With the new tax rules, many investors are rethinking whether income trusts are a good choice. While trusts may continue to pay distributions, there is no guarantee. This, in turn, may also affect what will happen to the prices of income trusts in the future. They may not be the best choice for investors looking to make large capital gains.
How do I choose an income trust?
As with any investment that aims to provide a regular cash distributions to investors, one of the top questions you should ask before you invest in an income trust is: Will this investment be able to keep paying distributions? You don't want to buy an income trust thinking you'll get quarterly payments only to find out a year later that distributions have been cancelled and you get nothing.
To evaluate a trust's outlook, you need to do some research or get professional advice from an adviser. Be sure to read and understand:
- Its prospectus and related documents. In particular, read the section on 'Risk Factors' carefully. Also look into the quality of the underlying businesses
- The trust's cash flow statement, particularly the income statement and cash flow statement, and any recent corporate announcements.
- Information on the underlying company's history, performance and outlook as well as the industry in which the company operates. You will find some of this information on the company's website, its prospectus and in its quarterly and annual report.
- Comments from analysts who cover the income trust sector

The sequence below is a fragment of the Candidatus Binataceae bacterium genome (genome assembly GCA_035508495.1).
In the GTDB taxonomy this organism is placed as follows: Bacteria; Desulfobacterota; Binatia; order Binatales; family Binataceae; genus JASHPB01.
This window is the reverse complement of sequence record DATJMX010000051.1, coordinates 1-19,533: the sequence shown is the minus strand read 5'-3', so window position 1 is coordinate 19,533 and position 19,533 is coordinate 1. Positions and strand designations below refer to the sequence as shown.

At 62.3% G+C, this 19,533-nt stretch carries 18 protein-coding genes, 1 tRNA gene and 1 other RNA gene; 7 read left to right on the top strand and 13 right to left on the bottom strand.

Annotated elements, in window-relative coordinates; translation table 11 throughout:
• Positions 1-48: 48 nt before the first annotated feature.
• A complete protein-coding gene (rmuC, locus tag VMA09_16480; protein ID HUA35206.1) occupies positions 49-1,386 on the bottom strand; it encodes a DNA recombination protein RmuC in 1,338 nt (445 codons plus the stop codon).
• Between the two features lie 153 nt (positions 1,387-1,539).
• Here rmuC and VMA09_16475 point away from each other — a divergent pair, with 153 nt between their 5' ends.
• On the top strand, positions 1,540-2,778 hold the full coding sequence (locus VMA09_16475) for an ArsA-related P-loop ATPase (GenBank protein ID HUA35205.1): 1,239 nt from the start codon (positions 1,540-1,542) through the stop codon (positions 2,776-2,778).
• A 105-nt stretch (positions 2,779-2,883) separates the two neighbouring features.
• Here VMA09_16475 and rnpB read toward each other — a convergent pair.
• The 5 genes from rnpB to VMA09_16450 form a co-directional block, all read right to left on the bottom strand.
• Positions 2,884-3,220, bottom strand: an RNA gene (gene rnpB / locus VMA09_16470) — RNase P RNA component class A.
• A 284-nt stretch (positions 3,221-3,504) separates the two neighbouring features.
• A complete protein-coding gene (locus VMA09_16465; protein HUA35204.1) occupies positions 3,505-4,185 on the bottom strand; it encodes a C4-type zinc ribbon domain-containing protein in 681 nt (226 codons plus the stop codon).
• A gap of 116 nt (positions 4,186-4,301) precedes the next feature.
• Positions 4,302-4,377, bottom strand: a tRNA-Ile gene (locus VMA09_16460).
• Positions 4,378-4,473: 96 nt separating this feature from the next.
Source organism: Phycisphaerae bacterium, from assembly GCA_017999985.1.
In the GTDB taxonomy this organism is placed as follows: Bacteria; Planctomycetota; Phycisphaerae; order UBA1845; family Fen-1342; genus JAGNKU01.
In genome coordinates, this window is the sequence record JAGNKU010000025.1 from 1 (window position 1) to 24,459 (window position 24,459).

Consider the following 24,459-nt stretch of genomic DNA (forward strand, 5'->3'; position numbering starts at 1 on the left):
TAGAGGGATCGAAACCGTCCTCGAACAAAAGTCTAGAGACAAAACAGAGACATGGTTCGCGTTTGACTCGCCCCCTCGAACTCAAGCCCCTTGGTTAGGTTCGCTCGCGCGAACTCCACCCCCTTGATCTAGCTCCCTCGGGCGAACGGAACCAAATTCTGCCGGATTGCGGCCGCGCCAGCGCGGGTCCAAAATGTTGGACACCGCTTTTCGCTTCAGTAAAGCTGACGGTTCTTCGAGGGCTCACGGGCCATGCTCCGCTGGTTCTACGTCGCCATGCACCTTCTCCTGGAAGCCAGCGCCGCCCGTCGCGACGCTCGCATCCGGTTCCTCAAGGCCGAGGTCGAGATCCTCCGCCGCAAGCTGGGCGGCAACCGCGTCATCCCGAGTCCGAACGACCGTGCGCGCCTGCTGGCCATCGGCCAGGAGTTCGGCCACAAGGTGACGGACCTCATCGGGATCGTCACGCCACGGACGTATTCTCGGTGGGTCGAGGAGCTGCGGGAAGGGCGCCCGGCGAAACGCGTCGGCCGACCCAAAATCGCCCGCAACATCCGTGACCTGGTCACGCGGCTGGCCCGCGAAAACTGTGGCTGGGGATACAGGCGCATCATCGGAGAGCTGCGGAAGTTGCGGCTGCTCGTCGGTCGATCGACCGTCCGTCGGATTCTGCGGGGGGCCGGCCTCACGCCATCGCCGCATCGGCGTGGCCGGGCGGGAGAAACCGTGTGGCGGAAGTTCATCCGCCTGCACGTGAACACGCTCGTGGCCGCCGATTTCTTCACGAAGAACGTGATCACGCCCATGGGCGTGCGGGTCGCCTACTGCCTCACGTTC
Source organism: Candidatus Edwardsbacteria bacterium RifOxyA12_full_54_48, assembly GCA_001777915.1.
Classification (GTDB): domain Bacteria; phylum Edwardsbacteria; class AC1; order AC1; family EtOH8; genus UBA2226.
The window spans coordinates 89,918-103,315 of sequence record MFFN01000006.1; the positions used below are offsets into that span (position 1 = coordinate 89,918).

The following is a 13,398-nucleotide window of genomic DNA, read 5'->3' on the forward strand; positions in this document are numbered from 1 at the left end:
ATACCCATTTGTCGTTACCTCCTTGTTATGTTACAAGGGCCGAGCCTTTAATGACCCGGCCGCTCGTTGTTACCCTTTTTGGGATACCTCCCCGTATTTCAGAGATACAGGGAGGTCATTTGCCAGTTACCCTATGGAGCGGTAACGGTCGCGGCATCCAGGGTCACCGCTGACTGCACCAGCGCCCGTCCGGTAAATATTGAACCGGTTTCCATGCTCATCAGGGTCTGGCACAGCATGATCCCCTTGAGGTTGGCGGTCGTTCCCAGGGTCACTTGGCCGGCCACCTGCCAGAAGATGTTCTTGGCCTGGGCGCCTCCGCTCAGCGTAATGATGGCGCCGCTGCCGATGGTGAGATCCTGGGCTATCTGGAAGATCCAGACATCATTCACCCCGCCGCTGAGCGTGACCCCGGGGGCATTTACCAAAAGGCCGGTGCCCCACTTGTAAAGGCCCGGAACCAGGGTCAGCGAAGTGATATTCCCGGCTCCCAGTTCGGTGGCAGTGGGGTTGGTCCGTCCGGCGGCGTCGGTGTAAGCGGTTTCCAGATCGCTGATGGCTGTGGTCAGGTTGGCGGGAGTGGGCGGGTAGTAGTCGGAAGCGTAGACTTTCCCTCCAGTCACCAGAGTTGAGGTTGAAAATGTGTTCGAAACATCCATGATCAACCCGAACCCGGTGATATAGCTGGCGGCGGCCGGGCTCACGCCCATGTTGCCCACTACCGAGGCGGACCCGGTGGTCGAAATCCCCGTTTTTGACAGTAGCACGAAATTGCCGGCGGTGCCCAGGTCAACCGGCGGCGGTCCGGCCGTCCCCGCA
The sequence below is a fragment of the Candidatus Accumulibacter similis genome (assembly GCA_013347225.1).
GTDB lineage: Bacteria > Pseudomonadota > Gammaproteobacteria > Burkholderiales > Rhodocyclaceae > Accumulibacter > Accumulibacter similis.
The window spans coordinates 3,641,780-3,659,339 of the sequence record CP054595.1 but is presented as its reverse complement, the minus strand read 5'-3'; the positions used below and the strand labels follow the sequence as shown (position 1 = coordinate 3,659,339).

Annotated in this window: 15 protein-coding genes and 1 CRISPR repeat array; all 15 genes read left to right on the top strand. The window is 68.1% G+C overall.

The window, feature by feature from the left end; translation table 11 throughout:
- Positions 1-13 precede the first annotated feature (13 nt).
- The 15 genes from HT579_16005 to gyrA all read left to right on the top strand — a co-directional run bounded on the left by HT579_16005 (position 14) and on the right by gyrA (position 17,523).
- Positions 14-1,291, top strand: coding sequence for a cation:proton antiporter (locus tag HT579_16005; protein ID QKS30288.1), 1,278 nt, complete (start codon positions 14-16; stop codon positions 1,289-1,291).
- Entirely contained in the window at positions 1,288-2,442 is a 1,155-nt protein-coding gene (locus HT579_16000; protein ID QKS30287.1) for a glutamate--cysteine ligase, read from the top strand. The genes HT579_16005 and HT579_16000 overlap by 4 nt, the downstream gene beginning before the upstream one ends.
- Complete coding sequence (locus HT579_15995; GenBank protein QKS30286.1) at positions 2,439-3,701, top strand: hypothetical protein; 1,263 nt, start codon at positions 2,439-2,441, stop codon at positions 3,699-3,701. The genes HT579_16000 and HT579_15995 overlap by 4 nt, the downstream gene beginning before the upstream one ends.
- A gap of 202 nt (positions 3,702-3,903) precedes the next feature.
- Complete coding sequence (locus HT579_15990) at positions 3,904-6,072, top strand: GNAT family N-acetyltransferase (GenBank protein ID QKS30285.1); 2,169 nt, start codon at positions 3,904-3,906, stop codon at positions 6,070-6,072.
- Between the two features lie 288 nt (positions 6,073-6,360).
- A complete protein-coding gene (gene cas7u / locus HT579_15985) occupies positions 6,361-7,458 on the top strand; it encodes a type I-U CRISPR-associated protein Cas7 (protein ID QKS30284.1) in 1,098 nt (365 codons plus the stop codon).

- The trust's stability rating. In order to obtain a stability rating, a trust must submit an application and a fee, and respond to detailed inquiries from the ratings organization. Not all income trusts are rated, however. For this reason, consider the stability rating along with other pieces of information before you choose an income trust.
Also be sure that you understand the new tax rules that apply to income trusts. On October 31, 2006, the Department of Finance announced changes to the taxes rules for income trusts that are now law. Income trusts are now taxed the same as Canadian corporations. The goal: to remove the tax advantages that trusts had over corporations in the past.
The changes will apply to new income trusts that start up after October 31, 2006. For income trusts formed before that date, the changes will apply in the 2011 tax year. The one big exception: certain Real Estate Investment Trusts (REITs). REITs invest in income-producing properties such as shopping centres, office buildings and apartment buildings.
Remember: Income trusts will likely pay less distributions in the future
The new tax rules may really affect what you will make. It's up to you to choose carefully. You can also check the Internet and news services for any press releases or other public information. In addition, you may want to talk to an adviser to tap into professional research and advice before you buy.
To learn more about a specific income trust, look for its public disclosure documents on the website.
Both and publish income trust stability ratings.
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